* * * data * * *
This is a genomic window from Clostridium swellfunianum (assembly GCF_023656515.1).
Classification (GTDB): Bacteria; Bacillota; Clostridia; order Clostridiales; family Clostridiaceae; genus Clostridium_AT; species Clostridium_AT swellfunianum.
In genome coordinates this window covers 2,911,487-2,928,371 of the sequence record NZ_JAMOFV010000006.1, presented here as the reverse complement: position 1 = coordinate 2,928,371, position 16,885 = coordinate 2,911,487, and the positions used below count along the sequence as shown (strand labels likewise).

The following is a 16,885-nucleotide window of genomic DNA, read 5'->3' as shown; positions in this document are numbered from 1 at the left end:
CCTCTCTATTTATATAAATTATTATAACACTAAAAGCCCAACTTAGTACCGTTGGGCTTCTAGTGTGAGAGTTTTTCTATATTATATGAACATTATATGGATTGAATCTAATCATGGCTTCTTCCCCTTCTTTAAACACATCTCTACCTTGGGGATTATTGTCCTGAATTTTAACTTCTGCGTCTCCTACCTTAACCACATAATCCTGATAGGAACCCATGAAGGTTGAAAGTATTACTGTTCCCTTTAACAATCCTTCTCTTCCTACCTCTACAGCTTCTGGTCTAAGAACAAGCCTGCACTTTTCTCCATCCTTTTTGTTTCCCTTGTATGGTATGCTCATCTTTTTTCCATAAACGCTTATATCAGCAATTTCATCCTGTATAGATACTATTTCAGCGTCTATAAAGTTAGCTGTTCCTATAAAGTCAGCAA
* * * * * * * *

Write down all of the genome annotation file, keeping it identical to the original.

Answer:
This is a genomic window from Clostridium swellfunianum (assembly GCF_023656515.1).
Classification (GTDB): Bacteria; Bacillota; Clostridia; order Clostridiales; family Clostridiaceae; genus Clostridium_AT; species Clostridium_AT swellfunianum.
In genome coordinates this window covers 2,911,487-2,928,371 of the sequence record NZ_JAMOFV010000006.1, presented here as the reverse complement: position 1 = coordinate 2,928,371, position 16,885 = coordinate 2,911,487, and the positions used below count along the sequence as shown (strand labels likewise).

The following is a 16,885-nucleotide window of genomic DNA, read 5'->3' as shown; positions in this document are numbered from 1 at the left end:
CCTCTCTATTTATATAAATTATTATAACACTAAAAGCCCAACTTAGTACCGTTGGGCTTCTAGTGTGAGAGTTTTTCTATATTATATGAACATTATATGGATTGAATCTAATCATGGCTTCTTCCCCTTCTTTAAACACATCTCTACCTTGGGGATTATTGTCCTGAATTTTAACTTCTGCGTCTCCTACCTTAACCACATAATCCTGATAGGAACCCATGAAGGTTGAAAGTATTACTGTTCCCTTTAACAATCCTTCTCTTCCTACCTCTACAGCTTCTGGTCTAAGAACAAGCCTGCACTTTTCTCCATCCTTTTTGTTTCCCTTGTATGGTATGCTCATCTTTTTTCCATAAACGCTTATATCAGCAATTTCATCCTGTATAGATACTATTTCAGCGTCTATAAAGTTAGCTGTTCCTATAAAGTCAGCAA